Published by the Indian Academy of Sciences, Lilavati's Daughters is a collection of biographical and autobiographical essays in which 100 Indian women scientists talk about "what brought them to science, what kept their interests alive, and what has helped them achieve some measure of distinction in their careers." Since it's modeled after One Hundred Reasons To Be A Scientist (pdf, published by the International Centre for Theoretical Physics, Trieste, Italy), we may expect Lilavati's Daughters to become available online.
In the meantime, I'm reproducing here one of the essays with the author's permission.
The author is Prof. Rama Govindarajan -- IIT-D alumna, faculty member in the Engineering Mechanics Unit at Jawaharlal Nehru Centre for Advanced Scientific Research (JNC), and winner of a Shanti Swarup Bhatnagar Award (btw, she's also the author of this letter to the PanIIT organizers protesting against their infamous 'spouses' program!).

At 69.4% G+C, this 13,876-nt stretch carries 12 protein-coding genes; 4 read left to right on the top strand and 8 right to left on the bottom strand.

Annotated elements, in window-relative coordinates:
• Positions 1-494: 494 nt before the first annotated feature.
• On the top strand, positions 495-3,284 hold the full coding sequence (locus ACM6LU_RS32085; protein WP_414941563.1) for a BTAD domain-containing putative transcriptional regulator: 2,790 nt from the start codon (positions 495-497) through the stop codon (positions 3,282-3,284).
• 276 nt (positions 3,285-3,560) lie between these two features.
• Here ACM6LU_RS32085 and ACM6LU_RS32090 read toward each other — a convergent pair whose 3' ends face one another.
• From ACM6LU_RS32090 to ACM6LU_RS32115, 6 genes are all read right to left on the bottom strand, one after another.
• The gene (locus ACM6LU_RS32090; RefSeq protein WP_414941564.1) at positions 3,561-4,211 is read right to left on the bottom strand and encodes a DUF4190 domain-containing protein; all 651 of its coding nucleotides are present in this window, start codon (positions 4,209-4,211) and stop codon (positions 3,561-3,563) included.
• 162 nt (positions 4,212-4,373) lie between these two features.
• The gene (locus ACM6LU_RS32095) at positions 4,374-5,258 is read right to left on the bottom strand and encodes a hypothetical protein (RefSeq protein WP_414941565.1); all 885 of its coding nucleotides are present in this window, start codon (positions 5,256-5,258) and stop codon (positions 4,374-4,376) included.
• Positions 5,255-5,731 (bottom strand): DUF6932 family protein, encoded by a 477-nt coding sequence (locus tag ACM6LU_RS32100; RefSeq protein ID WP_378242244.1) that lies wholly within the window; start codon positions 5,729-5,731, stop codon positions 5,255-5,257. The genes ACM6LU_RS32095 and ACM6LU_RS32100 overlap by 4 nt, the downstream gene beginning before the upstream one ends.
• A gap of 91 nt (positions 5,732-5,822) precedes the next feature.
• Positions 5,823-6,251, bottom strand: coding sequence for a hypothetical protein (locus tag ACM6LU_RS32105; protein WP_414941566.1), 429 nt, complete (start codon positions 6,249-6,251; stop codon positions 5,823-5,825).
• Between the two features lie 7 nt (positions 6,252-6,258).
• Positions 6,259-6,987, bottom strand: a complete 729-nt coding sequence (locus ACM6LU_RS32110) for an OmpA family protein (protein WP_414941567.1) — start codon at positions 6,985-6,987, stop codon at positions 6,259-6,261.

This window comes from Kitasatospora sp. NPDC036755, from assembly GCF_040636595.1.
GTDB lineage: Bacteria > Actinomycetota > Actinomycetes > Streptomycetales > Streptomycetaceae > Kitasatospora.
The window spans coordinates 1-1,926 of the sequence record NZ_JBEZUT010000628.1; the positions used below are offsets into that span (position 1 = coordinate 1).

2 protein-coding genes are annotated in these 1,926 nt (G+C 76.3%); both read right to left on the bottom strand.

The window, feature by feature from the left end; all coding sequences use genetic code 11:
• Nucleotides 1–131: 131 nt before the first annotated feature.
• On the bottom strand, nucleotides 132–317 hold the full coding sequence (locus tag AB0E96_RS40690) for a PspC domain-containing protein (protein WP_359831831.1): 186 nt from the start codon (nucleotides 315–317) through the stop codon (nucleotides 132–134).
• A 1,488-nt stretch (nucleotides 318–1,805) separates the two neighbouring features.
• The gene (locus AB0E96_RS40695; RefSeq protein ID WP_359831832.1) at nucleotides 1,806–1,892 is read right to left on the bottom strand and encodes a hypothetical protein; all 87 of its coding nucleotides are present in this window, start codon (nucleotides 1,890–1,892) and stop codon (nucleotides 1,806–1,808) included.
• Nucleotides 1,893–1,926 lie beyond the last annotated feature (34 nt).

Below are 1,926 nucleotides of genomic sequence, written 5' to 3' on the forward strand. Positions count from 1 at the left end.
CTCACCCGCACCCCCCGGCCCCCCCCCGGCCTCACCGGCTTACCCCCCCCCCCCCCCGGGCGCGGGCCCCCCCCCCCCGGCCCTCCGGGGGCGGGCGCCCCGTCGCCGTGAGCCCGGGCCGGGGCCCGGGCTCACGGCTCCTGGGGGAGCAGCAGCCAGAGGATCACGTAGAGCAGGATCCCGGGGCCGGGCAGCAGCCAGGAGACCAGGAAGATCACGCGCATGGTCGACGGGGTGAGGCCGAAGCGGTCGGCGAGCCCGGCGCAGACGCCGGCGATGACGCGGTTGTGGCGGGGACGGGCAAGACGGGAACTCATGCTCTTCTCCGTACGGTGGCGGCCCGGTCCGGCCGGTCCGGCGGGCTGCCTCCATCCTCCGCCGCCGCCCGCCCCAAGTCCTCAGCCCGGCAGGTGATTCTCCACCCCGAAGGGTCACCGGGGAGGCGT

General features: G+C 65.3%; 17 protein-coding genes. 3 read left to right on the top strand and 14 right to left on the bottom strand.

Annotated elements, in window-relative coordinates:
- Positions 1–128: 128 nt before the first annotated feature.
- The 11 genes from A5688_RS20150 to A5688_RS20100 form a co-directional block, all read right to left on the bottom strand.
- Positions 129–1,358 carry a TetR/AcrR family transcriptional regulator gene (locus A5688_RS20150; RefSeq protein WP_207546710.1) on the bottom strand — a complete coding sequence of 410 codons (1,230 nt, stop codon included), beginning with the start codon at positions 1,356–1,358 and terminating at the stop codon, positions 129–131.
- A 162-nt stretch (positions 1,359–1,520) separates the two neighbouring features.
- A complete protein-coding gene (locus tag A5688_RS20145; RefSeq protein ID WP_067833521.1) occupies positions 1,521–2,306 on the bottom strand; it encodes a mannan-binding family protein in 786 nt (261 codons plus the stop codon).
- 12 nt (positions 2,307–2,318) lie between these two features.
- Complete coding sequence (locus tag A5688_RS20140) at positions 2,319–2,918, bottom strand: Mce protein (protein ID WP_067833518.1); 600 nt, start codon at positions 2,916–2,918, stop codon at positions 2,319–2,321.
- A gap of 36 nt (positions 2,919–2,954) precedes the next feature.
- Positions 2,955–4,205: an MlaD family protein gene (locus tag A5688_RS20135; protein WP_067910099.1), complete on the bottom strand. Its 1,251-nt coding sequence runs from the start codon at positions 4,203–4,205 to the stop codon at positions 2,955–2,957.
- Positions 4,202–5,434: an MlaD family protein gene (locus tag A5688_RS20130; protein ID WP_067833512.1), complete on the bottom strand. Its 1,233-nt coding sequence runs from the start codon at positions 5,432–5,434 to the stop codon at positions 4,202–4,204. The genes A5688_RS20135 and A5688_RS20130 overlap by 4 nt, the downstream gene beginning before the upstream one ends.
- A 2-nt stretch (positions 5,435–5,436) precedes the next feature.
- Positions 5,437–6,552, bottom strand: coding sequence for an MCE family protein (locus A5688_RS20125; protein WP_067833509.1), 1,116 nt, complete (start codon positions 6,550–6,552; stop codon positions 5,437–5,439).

Here's her essay:
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Dream Your Own Dream
by Rama Govindarajan
The stars shone down on 47 weeping girls, while a gentle sea breeze tried to soothe them. On this evening of drama, the prosaic words “housewife”, “graduate”and “bank employee”, were being scrawled in autograph books under “Your ambition is to become a ...”. And no, the overweight, under-confident specimen occupying the schoolyard for the last time did not scribble “research scientist”!
Not even years later did I understand what the term meant. What does it feel like to be one today? My website talks about the science I do, so I’ll only say here that I completely love it. However, I did not know this when I started out. All I wanted to become was a “regular guy”, which to me and my peers meant having enough money for a gracious life-style and being in charge of a group of people, preferably large. First big mistake: borrowed objectives.